After Amendment 70 forced Colorado businesses to pay a higher minimum wage, many Denver-area restaurants are struggling to survive. In a bid to stay in business, some restaurants are now adding a ten percent surcharge to make up for the recent hike.
Corona’s Mexican Grill in the Denver suburb of Broomfield, for instance, recently posted a notice to customers that a surcharge has been added to all bills to try and offset the wage hike. The charge is meant to make sure no employees are laid off because of the expense, Denver’s Fox 31 reported.
The notice at Corona’s reads, “The restaurant will now add a 10% service fee on all checks to help offset the increased labor cost that Amendment 70 has brought us.”
Lilith Marquez, Corona’s general manager, said that they did not want to hide anything from customers.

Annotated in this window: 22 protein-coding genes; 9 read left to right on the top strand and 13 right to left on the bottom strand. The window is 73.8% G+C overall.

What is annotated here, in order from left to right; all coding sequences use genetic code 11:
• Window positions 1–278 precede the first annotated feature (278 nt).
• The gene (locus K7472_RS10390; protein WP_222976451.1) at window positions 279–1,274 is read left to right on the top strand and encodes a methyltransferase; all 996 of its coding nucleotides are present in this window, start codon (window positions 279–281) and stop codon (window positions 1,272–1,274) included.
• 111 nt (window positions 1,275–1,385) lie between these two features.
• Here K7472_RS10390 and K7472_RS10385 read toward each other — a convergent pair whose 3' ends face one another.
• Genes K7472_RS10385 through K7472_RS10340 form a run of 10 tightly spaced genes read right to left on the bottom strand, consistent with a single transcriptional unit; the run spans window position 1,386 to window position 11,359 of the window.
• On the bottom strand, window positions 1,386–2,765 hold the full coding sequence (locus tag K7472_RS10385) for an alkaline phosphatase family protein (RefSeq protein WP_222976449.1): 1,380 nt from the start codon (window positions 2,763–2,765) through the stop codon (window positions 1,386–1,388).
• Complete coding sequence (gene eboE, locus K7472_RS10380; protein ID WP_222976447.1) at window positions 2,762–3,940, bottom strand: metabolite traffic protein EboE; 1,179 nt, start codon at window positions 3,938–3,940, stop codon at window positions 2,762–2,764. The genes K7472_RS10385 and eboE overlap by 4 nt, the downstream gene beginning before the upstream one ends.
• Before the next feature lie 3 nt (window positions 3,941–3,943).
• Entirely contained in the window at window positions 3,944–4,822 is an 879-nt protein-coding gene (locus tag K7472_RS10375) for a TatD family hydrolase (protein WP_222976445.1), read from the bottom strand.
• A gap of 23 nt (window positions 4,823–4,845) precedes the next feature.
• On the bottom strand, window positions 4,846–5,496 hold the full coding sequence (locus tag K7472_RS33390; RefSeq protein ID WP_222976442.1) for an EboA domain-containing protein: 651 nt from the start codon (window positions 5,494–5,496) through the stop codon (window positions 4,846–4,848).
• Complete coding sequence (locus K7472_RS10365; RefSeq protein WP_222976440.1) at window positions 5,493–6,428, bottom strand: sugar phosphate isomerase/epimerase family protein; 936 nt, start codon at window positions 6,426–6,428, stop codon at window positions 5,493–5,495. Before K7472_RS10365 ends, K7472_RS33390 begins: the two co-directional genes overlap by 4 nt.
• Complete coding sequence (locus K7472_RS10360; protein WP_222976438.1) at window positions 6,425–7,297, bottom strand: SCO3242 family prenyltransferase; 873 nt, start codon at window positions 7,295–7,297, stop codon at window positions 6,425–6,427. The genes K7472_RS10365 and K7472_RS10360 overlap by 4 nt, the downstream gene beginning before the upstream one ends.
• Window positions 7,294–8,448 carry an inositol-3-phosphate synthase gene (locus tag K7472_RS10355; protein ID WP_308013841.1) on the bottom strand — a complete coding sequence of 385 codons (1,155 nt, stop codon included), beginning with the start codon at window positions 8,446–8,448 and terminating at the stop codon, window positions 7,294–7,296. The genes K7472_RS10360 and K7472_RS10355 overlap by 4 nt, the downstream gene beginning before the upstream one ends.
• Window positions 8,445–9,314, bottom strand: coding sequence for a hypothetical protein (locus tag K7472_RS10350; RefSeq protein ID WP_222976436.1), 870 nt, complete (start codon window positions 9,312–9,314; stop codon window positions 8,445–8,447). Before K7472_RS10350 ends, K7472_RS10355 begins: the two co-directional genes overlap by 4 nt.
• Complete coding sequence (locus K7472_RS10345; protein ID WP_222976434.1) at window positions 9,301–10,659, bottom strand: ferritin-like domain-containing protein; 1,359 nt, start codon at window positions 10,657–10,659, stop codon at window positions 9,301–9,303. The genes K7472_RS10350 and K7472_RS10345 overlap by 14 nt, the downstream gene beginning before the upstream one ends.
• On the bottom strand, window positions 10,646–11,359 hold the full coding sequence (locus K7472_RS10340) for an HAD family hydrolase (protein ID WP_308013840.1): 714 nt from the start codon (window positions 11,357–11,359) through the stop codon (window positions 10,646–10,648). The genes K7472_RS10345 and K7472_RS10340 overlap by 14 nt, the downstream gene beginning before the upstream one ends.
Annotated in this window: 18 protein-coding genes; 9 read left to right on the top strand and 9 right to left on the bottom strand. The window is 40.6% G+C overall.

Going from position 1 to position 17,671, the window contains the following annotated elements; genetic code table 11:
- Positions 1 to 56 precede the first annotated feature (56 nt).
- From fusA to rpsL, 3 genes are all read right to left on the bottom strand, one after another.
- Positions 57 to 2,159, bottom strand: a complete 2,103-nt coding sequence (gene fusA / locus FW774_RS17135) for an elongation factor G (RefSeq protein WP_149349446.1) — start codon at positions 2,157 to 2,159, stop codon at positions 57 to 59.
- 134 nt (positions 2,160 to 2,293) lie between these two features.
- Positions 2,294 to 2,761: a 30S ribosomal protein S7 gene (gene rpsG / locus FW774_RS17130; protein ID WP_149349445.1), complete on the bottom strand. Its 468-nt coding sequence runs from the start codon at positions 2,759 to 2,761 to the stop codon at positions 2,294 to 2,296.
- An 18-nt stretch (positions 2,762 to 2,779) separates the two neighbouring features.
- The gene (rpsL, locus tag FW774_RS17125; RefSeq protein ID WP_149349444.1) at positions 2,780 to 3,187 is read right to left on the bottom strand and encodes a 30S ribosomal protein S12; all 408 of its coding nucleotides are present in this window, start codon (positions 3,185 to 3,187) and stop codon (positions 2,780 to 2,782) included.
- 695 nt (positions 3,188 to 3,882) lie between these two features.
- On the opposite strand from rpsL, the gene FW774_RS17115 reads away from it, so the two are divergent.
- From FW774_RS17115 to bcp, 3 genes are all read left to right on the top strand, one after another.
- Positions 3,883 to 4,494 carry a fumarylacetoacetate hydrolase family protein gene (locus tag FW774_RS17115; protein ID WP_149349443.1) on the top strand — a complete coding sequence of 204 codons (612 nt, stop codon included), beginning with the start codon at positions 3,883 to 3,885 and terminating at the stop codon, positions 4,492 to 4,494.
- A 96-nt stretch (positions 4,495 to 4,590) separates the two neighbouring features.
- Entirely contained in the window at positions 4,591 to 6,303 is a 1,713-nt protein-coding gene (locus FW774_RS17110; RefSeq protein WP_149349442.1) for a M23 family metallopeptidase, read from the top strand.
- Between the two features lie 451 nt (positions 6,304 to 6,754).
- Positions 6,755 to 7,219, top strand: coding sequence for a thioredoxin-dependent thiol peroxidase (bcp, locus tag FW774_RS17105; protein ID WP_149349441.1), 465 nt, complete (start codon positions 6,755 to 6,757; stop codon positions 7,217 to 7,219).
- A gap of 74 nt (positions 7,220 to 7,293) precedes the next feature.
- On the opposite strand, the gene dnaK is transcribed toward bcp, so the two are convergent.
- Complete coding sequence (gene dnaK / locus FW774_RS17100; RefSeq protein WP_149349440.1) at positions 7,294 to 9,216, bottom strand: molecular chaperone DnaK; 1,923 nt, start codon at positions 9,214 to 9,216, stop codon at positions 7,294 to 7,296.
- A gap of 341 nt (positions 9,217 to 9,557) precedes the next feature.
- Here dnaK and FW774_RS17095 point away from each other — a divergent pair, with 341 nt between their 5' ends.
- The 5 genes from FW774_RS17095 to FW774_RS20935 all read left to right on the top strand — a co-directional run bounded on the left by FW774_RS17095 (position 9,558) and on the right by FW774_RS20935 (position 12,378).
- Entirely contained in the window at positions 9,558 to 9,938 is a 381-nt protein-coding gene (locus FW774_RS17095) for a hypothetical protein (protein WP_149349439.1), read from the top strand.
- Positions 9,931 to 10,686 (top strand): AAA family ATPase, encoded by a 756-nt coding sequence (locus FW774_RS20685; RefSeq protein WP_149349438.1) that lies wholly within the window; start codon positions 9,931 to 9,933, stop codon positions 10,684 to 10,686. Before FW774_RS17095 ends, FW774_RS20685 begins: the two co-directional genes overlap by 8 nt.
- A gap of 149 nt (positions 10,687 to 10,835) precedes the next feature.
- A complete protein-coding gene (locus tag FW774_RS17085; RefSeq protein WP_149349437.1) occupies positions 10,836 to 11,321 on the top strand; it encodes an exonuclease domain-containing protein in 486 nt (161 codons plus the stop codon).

We’re not a franchise,” Lilith Marquez said. “Family owned. We make all of our food from scratch.”
“We want to let you know you’re going to be charged this fee. There’s nothing we want to hide,” Marquez added.
One customer thought the fee was “excessive,” while others said they were happy to pay the additional cost.
Amendment 70, which passed last November with 55 percent support, will gradually increase the minimum wage in 90-cent increments until it reaches $12 per hour by the year 2020. The first increase occurred in January, and another 90 cents will be added to the wage each January until the target year. The current minimum wage in Colorado is $9.30 per hour; the federal minimum wage is $7.25 per hour.
Now that the first wage hike has taken effect, many restaurants are adding the surcharge to try and recoup the losses. These increased fees will likely continue as the hourly wage climbs.
Managers at Corona’s said Amendment 70 will cost $185,000 this year alone across their three locations. The surcharge, they said, will only recover part of that cost.
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